PSPGOV503B Coordinate resource allocation and usage
PSPGOV504B Undertake research and analysis
PSPGOV505A Promote diversity
PSPGOV507A Undertake negotiations
PSPGOV512A Use complex workplace communication strategies
PSPPM502B Manage complex projects
PSPPM503B Close complex projects
PSPPROC502A Establish contract management arrangements
Overview of evidence requirements
In addition to integrated demonstration of the elements and their related performance criteria, look for evidence that confirms:
the knowledge requirements of this unit
the skill requirements of this unit
application of the Employability Skills as they relate to this unit (see table Following for examples)
complex projects designed in a range of (3 or more) contexts (or occasions, over time)
Resources required to carry out assessment
These resources include:
legislation, guidelines, procedures and protocols relating to project planning and management
workplace project documentation
scenarios and case studies
examples of project management tools
Where and how to assess evidence
Valid assessment of this unit requires:
a workplace environment or one that closely resembles normal work practice and replicates the range of conditions likely to be encountered when initiating projects, including coping with difficulties, irregularities and breakdowns in routine
complex projects designed in a range of (3 or more) contexts (or occasions, over time)
Assessment methods should reflect workplace demands, such as literacy, and the needs of particular groups, such as:
people with disabilities
people from culturally and linguistically diverse backgrounds
Aboriginal and Torres Strait Islander people
people in rural and remote locations
Assessment methods suitable for valid and reliable assessment of this competency may include, but are not limited to, a combination of 2 or more of:
simulation or role plays
authenticated evidence from the workplace and/or training courses
For consistency of assessment
Evidence must be gathered over time in a range of contexts to ensure the person can achieve the unit outcome and apply the competency in different situations or environments
The Range Statement provides information about the context in which the unit of competency is carried out. The variables cater for differences between States and Territories and the Commonwealth, and between organisations and workplaces. They allow for different work requirements, work practices and knowledge. The Range Statement also provides a focus for assessment. It relates to the unit as a whole. Text in bold italics in the Performance Criteria is explained here.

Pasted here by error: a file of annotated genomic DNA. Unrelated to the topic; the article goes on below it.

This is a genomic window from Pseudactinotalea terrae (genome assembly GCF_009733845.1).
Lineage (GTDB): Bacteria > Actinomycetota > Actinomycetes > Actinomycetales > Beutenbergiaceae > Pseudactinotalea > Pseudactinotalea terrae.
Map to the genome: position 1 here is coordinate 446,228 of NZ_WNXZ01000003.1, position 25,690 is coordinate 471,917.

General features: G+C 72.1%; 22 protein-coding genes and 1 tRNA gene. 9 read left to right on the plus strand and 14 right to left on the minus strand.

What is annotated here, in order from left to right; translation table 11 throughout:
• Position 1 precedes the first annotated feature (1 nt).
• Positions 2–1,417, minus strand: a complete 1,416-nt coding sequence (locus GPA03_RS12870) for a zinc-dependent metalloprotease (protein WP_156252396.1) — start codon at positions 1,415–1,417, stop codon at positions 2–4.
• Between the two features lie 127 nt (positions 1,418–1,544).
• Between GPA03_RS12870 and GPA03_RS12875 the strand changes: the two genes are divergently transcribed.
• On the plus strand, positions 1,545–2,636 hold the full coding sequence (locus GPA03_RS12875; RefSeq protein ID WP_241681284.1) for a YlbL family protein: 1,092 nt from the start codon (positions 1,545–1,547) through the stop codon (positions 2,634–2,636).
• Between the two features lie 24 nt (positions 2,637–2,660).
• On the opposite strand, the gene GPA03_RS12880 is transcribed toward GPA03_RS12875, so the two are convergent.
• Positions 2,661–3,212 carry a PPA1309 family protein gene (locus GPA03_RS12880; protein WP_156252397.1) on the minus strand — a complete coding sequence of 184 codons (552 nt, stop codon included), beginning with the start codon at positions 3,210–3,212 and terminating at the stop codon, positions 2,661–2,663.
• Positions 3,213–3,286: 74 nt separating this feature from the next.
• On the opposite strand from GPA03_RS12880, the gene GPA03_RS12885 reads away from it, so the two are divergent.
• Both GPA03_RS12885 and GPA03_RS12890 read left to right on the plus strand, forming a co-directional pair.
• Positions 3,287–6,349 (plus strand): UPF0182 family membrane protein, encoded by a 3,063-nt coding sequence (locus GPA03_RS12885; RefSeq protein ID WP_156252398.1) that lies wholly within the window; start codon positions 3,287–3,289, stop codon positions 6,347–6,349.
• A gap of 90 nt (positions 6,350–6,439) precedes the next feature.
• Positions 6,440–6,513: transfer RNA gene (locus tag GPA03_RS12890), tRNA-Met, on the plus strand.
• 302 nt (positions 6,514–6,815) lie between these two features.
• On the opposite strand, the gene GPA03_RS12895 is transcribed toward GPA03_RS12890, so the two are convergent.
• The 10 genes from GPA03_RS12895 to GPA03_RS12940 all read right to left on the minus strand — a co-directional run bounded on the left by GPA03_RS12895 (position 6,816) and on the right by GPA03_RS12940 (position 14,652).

Critical analysis may include:
internal and external environment scan
previous and current related projects
policies likely to be impacted
Policy and procedures may include:
government legislation (Federal, State and Local) affecting organisation's administration such as:
public sector management acts
financial management and accounting legislation and regulations
government and organisational guidelines and procedures relating to:
Stakeholders may include:
project sponsor/funding bodies
clients or customers (internal and external)
relevant interest groups
the organisation's senior management
steering committee members
Constraining factors may include:
Whole-of-life support may include:
storage and transportation
support and test equipment
Approval may be required from:
business owner of the project
specialist project management office
chief executive officer, manager or management representative
customer or client
Project plan will include some or all of:
budget and financial management strategy
expected outcomes/measurable benefits of the project
inclusions and exclusions from project
intellectual property strategies
outputs/project deliverables and their acceptance criteria
people plan including human resource management and human resource development
project control mechanisms
project implementation strategy
project governance strategy
quality standards for project
required project resources
roles and responsibilities
task/work breakdown structure (WBS)
Risk management may include:
Management may include:
communication, including reporting
occupational health and safety management
Project parameters include:
project scope - outcomes, objectives, project deliverables
skills required for project team
people required for project including specialist expertise
communications including reporting requirements
risks associated with project including people, environment, resources, technology change during the life of the project, if applicable
steering committee arrangements
timeframe and milestones
resources for project
organisational structure for project
project quality control and operational flexibility
project governance structure
monitoring through staged rollout
project delivery requirements
integration of project within organisation
Project management tools may include:
organisational project governance framework
project management software and other tools:
Gantt and bar charts
Program Evaluation and Review Technique (PERT) charts
Critical Path Method
cost schedule control system
logistics support analysis
life cycle cost analysis
recording systems - electronic and manual
Documented information may include:
reports detailing strategy
statement of requirement/work
industry development proposals
project team work plans
risk and issues plan and log
performance evaluation criteria
reports to industry
whole-of-life support proposals
project definition study
Relevant specialists may include:
other functional areas
other relevant agencies
Work breakdown structures may include:
how the work is to be performed and how cost and schedule data are to be tracked and reported
identification of the project tasks (deliverables)
identification of specific management responsibilities for tasks
Project infrastructure may include:
staffing levels/need for recruitment action and training
equipment and technical support
resource requirements including travel, finance etc
project office accommodation
This unit contains employability skills.